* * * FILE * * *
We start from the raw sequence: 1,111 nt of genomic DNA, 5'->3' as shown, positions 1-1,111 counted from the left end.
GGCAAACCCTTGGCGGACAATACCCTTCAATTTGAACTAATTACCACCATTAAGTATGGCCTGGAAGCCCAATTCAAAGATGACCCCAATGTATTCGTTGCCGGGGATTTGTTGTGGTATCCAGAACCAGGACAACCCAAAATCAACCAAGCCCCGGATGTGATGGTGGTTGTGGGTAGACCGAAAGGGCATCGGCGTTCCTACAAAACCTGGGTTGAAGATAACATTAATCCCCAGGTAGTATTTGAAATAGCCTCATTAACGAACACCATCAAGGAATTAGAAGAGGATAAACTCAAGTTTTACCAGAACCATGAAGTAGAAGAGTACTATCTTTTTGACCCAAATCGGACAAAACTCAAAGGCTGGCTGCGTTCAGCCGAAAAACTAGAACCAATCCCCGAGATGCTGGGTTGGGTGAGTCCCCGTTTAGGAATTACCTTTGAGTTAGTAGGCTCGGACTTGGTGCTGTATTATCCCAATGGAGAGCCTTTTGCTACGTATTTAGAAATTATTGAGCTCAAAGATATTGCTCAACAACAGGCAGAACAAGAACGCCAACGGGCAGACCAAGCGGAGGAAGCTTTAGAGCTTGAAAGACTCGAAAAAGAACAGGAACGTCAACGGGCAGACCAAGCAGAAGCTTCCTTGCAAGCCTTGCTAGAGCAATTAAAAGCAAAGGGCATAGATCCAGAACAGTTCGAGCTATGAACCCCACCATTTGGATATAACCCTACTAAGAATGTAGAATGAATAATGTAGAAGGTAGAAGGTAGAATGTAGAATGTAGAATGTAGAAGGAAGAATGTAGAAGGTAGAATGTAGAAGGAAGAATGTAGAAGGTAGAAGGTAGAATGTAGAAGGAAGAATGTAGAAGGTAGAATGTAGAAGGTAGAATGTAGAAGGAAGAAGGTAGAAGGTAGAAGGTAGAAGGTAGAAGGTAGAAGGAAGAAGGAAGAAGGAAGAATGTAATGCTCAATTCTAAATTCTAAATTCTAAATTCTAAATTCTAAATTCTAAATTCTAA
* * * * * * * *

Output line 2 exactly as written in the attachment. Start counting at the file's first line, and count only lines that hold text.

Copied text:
GGCAAACCCTTGGCGGACAATACCCTTCAATTTGAACTAATTACCACCATTAAGTATGGCCTGGAAGCCCAATTCAAAGATGACCCCAATGTATTCGTTGCCGGGGATTTGTTGTGGTATCCAGAACCAGGACAACCCAAAATCAACCAAGCCCCGGATGTGATGGTGGTTGTGGGTAGACCGAAAGGGCATCGGCGTTCCTACAAAACCTGGGTTGAAGATAACATTAATCCCCAGGTAGTATTTGAAATAGCCTCATTAACGAACACCATCAAGGAATTAGAAGAGGATAAACTCAAGTTTTACCAGAACCATGAAGTAGAAGAGTACTATCTTTTTGACCCAAATCGGACAAAACTCAAAGGCTGGCTGCGTTCAGCCGAAAAACTAGAACCAATCCCCGAGATGCTGGGTTGGGTGAGTCCCCGTTTAGGAATTACCTTTGAGTTAGTAGGCTCGGACTTGGTGCTGTATTATCCCAATGGAGAGCCTTTTGCTACGTATTTAGAAATTATTGAGCTCAAAGATATTGCTCAACAACAGGCAGAACAAGAACGCCAACGGGCAGACCAAGCGGAGGAAGCTTTAGAGCTTGAAAGACTCGAAAAAGAACAGGAACGTCAACGGGCAGACCAAGCAGAAGCTTCCTTGCAAGCCTTGCTAGAGCAATTAAAAGCAAAGGGCATAGATCCAGAACAGTTCGAGCTATGAACCCCACCATTTGGATATAACCCTACTAAGAATGTAGAATGAATAATGTAGAAGGTAGAAGGTAGAATGTAGAATGTAGAATGTAGAAGGAAGAATGTAGAAGGTAGAATGTAGAAGGAAGAATGTAGAAGGTAGAAGGTAGAATGTAGAAGGAAGAATGTAGAAGGTAGAATGTAGAAGGTAGAATGTAGAAGGAAGAAGGTAGAAGGTAGAAGGTAGAAGGTAGAAGGTAGAAGGAAGAAGGAAGAAGGAAGAATGTAATGCTCAATTCTAAATTCTAAATTCTAAATTCTAAATTCTAAATTCTAAATTCTAA